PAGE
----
Member Meeting – Ecology & Evolution of Baby Birds

When:
April 9, 2013 @ 1:30 am – 3:00 am
2013-04-09T01:30:00+00:00
2013-04-09T03:00:00+00:00
Where:
UM Gallagher Building, room 123

The origin of flight has been a subject of intense scientific interest for centuries. Some scientists believe it started with animals running fast and flapping their arms to get a little lift; others believe that early flyers climbed a tree and leapt into the air, gliding gently to earth. These two camps are well-entrenched in their positions—with not much middle ground. But the speaker at our April meeting, Dr. Ken Dial, of the University of Montana, has developed another, competing, hypothesis. In his research, Ken has observed that some bird species, and especially the baby birds, use their wings and feet in ways that allow them to climb steep slopes. The way they flap their wings helps press their feet against the surface they are climbing, and so the birds can quickly get off the ground and into a tree to escape a predator. When Darwin proposed his theory of evolution, one question he was asked was “what use is half a wing?” Dr. Dial has shown that, for baby birds with their small, partially developed wings, half a wing is, in fact, really quite useful.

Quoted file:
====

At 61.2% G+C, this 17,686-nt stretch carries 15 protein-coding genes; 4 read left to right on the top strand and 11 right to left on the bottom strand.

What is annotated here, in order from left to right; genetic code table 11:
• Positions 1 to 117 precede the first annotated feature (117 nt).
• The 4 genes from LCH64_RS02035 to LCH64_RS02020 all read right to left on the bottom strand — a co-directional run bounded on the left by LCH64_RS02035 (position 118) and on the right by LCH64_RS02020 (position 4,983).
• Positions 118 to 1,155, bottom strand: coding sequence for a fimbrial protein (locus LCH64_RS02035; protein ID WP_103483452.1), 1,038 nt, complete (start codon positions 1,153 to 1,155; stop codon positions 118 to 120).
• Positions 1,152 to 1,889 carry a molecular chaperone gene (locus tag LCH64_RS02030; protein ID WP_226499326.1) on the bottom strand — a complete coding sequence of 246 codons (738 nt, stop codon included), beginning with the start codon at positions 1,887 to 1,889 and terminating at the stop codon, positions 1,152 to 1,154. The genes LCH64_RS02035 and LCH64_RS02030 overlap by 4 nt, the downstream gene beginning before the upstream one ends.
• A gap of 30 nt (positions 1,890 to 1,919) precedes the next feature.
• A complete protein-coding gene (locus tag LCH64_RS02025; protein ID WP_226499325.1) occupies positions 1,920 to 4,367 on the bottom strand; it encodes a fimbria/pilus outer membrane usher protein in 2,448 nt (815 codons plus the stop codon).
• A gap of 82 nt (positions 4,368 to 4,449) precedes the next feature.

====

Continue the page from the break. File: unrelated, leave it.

Dr. Dial will describe the ecology and evolution of baby birds. The meeting will be in the Gallagher Business Building, room 123, at 7:30pm on Monday April 8th.

Dr. Ken Dial is Professor of Biological Sciences at the University of Montana. He received his PhD in Zoology from Northern Arizona University, and then went on to a post-doctoral Fellowship at Harvard. He was instrumental in creating UM’s Field Research Station at Fort Missoula, and making it one of the foremost bird research labs in the country. His work has appeared in the prestigious journals Nature and Science, and he has had over 60 papers published in other scientific journals. Ken hosted the show “All Bird TV” which ran for 29 episodes on Animal Planet. Last year he gave the keynote speech at the Society of Experimental Test Pilots’ Symposium.


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